320 pp., 6.125 x 9.25, 9 drawings, 18 graphs, 28 tables, appends., notes, bibl., index
Paperback ISBN: 978-1-4696-5255-9
Published: September 2019
Hardcover ISBN: 978-1-4696-5254-2
Published: September 2019
eBook ISBN: 978-1-4696-5256-6
Published: July 2019
Paperback Available September 2019, but pre-order your copy today!
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Drawing on qualitative case study methods, declassified U.S. government documents, and advanced econometric estimators that analyze cross-national data, Bartilow demonstrates how corporate power is projected and embedded—in lobbying, financing of federal elections, funding of policy think tanks, and interlocks with the federal government and the military. Embedded corporatism, he explains, creates the conditions by which interests of state and nonstate members of the regime converge to promote capital accumulation. The subsequent human rights repression, illiberal democratic governments, antiworker practices, and widening income inequality throughout the Americas, Bartilow argues, are the pathological policy outcomes of embedded corporatism in drug enforcement.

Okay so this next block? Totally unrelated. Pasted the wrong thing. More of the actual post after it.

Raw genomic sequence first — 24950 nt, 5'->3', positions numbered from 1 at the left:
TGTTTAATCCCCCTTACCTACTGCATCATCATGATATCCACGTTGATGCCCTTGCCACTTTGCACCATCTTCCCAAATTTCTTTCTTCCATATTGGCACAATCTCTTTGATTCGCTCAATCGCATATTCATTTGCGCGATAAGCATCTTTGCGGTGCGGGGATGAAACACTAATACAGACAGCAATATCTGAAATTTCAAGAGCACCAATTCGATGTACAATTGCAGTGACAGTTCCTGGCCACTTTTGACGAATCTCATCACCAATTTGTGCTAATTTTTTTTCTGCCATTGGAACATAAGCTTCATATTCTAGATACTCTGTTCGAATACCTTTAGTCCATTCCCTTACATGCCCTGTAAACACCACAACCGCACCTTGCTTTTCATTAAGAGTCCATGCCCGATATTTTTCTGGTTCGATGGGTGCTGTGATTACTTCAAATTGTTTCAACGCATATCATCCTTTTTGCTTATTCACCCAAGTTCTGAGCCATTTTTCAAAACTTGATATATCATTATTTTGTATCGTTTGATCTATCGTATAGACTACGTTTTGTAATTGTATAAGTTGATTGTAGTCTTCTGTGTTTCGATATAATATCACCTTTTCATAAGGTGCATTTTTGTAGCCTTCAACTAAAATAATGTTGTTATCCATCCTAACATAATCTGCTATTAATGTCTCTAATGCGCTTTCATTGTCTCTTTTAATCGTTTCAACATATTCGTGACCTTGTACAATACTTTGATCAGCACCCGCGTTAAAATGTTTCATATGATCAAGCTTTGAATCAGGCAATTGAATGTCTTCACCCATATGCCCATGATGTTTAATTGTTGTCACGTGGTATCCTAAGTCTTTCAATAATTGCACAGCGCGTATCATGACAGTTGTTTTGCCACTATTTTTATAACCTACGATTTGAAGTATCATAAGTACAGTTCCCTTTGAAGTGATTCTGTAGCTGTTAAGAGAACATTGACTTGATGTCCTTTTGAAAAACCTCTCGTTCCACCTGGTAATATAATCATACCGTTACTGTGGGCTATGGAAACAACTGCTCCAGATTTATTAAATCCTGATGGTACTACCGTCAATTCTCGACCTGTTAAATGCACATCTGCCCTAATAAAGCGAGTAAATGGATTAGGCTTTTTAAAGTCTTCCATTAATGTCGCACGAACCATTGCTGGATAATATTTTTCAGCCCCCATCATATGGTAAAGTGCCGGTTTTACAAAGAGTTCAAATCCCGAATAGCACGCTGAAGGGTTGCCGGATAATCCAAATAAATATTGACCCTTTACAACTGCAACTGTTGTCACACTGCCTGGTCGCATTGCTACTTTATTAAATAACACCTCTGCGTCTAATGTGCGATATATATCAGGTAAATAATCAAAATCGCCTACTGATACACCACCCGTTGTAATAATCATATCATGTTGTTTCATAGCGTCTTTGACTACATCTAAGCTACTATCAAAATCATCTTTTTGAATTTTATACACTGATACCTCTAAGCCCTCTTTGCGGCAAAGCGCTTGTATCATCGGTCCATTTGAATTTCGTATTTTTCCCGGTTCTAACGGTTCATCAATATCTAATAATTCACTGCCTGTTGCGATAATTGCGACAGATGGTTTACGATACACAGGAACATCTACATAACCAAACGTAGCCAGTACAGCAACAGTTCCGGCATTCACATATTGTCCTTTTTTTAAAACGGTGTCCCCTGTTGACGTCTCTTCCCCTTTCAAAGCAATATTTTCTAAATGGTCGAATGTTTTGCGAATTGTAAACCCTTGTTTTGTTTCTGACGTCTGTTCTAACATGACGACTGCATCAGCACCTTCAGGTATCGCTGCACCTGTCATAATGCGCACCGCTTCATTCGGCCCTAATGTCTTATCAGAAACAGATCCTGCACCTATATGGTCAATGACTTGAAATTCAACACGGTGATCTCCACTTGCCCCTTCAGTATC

About the Author
Horace A. Bartilow, associate professor of political science at the University of Kentucky, is the author of The Debt Dilemma.
For more information about Horace A. Bartilow, visit the Author Page.
“In his provocative new book, Horace A. Bartilow delves deeply into the role of class and corporate America in the design and continuing present-day implementation of the failed and increasingly counterproductive U.S.-led ‘war on drugs’ in Latin America and around the globe. A fascinating and entertaining read that will appeal to students and specialists alike.”—Bruce M. Bagley, University of Miami
“A passionate social scientist’s answer to the debate about the war on drugs, Drug War Pathologies addresses a large-scale policy issue that presses on the minds of hundreds of millions of people in dozens of countries--the war on drugs and the nature of illiberal democracy. Horace Bartilow attacks the question with scientific sophistication, exhaustive research, and élan, painting a sinister picture of how power is used at the highest levels. The arguments are controversial, perhaps even explosive, and will make this a must-read book for years to come.”--Kendall Stiles, Brigham Young University
“Makes an important contribution to debates on contemporary U.S. policy toward Latin America and the implications of the drug war for security and democracy in the region."--Enrique Desmond Aries, Baruch College, CUNY